No. 3 Flying Training School RAF

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No. 3 Flying Training School
Active 26 Apr 1920 - 1 Apr 1922
2 Apr 1928 - 3 Sept 1939
3 Sept 1939 - 1 Mar 1942
17 Dec 1945 - 9 Apr 1947
9 Apr 1947 - 31 May 1958
15 Sept 1961 - Dec 1966
Dec 1966 - 26 Apr 1984
1 Feb 1989 - present
Country  United Kingdom
Branch Royal Air Force Ensign Royal Air Force
Base RAF Cranwell
Aircraft Beechcraft Super King Air
Grob Tutor T1

No. 3 Flying Training School is a Royal Air Force military training school, which manages elementary flying training for all three Armed Forces in the UK[1] and also for the training of all non-pilot aircrew for the RAF and is home to the CFS Tutor Squadron.

Although the school is nominally based at RAFC Cranwell,[2] only the multi-engine pilots fly from this aerodrome, with the Navy and Army elements based at the nearby RAF Barkston Heath and the remaining trainee pilots based at RAF Wittering.

History

First formation

No 3 FTS was first formed at Scopwick (later renamed RAF Digby) on 26 April 1920 from No 59 Training Squadron in No 3 Group. It was transferred to No 1 Group on 31 Aug 1921 but disbanded on 1 April 1922

The school reformed at RAF Spitalgate near Grantham on 1 April 1928, equipped with Avro 504Ns and Armstrong Whitworth Siskins, which were later replaced by Avro Tutors, Armstrong Whitworth Atlases and Hawker Harts

Second formation

On 16 August 1937 the school relocated to RAF South Cerney, becoming No 3 Service Flying Training School on 3 September 1939, where it remained until being redesignated No 3 (Pilot) Advanced Flying Unit on 1 March 1942. By the outbreak of war the school was operating Harts and Airspeed Oxfords but on 24 June 1940 it became a Group II school, specialising on twin engined training using Oxfords. During this part of its life, the school used a number of relief landing grounds including Stormy Down, Bibury, Long Newnton and Wanborough. With the end of the war No 3 (P) AFU was redesignated No 3 SFTS again on 17 December 1945 and was now equipped with Harvards. On 24 April 1946 the school moved to RAF Feltwell and on 9 April 1947, its title reverted to No 3 FTS and continued to operate from here until 31 May 1958 by which time it was using the Percival Provost T Mk 1.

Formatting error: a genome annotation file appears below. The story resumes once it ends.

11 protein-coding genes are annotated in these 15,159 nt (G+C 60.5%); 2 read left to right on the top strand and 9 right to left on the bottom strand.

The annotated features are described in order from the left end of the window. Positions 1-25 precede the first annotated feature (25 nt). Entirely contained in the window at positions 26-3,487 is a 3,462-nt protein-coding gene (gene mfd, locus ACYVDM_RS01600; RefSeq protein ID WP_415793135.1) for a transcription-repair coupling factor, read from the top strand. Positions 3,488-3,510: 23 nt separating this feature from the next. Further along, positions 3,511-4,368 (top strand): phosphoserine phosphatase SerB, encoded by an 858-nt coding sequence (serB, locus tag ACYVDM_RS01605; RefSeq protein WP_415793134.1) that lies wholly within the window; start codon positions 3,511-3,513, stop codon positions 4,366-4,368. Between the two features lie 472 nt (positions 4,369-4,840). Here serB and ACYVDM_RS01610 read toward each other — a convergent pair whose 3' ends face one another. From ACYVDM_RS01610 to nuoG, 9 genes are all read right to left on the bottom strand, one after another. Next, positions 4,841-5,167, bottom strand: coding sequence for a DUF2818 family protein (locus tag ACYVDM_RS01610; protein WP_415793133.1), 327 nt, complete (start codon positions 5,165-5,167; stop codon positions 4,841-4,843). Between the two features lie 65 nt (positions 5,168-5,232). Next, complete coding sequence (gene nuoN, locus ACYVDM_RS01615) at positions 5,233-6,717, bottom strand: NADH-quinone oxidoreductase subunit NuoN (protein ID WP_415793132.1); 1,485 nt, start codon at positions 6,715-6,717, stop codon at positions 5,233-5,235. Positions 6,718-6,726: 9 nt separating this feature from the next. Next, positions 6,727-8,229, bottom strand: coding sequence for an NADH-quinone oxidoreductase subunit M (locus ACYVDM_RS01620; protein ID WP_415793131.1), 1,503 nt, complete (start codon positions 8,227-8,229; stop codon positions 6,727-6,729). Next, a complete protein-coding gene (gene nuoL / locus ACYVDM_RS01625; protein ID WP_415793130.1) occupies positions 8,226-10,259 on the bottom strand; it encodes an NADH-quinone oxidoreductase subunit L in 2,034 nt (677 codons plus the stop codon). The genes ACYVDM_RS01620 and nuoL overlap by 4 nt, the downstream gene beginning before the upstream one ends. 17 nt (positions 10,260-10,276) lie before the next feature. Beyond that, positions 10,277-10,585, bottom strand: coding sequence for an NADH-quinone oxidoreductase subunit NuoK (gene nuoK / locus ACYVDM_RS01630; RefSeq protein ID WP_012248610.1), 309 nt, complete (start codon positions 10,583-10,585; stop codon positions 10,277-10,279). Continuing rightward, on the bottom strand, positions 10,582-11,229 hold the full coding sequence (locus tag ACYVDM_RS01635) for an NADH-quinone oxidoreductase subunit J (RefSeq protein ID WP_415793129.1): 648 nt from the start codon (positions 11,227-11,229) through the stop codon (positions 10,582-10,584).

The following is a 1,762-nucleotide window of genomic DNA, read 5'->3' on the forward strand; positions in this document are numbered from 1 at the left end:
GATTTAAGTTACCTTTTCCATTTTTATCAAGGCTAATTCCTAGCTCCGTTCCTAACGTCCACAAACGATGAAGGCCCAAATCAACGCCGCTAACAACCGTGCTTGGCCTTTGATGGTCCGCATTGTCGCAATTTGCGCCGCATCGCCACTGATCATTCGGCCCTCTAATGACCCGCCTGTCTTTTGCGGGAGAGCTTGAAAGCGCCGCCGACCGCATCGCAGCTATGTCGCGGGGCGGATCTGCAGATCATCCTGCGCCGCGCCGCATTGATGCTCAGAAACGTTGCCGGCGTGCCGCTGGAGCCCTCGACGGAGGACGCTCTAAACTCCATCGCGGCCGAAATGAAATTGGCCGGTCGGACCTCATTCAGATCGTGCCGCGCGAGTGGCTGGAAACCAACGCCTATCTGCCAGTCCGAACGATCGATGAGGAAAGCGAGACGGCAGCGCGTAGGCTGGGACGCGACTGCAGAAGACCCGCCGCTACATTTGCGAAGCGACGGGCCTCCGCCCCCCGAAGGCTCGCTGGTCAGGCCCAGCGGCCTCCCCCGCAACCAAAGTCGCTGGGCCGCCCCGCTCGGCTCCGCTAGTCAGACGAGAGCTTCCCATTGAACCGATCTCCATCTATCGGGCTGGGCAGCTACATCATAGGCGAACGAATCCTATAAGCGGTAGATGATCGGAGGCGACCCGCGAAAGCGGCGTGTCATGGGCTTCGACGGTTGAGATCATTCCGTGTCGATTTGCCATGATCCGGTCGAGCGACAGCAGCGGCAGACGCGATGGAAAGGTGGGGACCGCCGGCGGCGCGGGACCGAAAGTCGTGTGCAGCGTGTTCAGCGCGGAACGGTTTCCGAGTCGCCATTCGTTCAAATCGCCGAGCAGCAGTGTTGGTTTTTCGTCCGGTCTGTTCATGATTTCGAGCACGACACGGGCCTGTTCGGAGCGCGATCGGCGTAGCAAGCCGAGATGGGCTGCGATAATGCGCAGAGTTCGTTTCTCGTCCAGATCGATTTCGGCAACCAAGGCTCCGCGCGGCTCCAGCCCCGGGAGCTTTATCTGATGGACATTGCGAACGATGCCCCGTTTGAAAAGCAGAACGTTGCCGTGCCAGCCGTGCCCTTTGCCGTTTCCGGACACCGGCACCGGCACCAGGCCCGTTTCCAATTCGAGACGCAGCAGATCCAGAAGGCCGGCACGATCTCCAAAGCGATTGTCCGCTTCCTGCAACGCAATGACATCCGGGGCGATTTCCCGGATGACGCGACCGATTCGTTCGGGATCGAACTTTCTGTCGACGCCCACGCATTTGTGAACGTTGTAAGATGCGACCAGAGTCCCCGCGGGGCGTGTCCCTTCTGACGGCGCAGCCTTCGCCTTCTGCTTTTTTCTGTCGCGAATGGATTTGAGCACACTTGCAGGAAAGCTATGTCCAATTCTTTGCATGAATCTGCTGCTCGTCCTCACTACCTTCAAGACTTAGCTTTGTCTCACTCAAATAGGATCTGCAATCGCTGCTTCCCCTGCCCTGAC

Third and Fourth formations

It entered the jet age when it was reformed at RAF Leeming on 15 September 1961, equipped with the BAC Jet Provost T Mk 3. In 1966 it took over the Vampire Advanced Training Unit from No 7 FTS and in December of the same year became No 3 (Basic) FTS. 1971 saw control transfer from No 22 to No 23 Group and in December 1973 it took over the School of Refresher Flying from RAF Manby. In November 1974 it took over another unit when the RN Elementary Flying Training School arrived from RAF Church Fenton, but with the reduction in the demand for pilots and the RAF cut back, the school was disbanded on 26 April 1984.

Fifth formation

The school’s current incarnation began on 1 February 1989 when it became part of RAF Cranwell and undertook the basic flying training of some graduates from Initial Officer Training at the co-located RAF College Cranwell, other graduates going to RAF Linton-on-Ouse. In 1995 the school took over the CFS Bulldog element, which was later replaced by the CFS Tutor element. Also in 1995 the Dominies and British Aerospace Jetstreams (No. 45 (Reserve) Squadron) of 6 FTS were taken over on the closure of RAF Finningley, with the Dominie element becoming No 55 (Reserve) Squadron on 1 November 1996. The Dominie was withdrawn from service when WSO and WSOp training ended on 20 January 2011. Crew training is now carried out in King Airs

Current Units

Squadrons forming part of 3 FTS:

References

Citations

  1. http://www.raf.mod.uk/rafwittering/aboutus/3fts.cfm
  2. "RAF Cranwell". Royal Air Force. Retrieved 23 November 2014.<templatestyles src="Module:Citation/CS1/styles.css"></templatestyles>
  3. Cotter 2008, p. 35.

Bibliography

  • Cotter, J (2008). Royal Air Force celebrating 90 years. Stamford, UK: Key Publishing Ltd. ISBN 978-0-946219-11-7.<templatestyles src="Module:Citation/CS1/styles.css"></templatestyles>
  • Lake, A (1999). Flying units of the RAF. Shrewsbury: Airlife. ISBN 1-84037-086-6.<templatestyles src="Module:Citation/CS1/styles.css"></templatestyles>

External links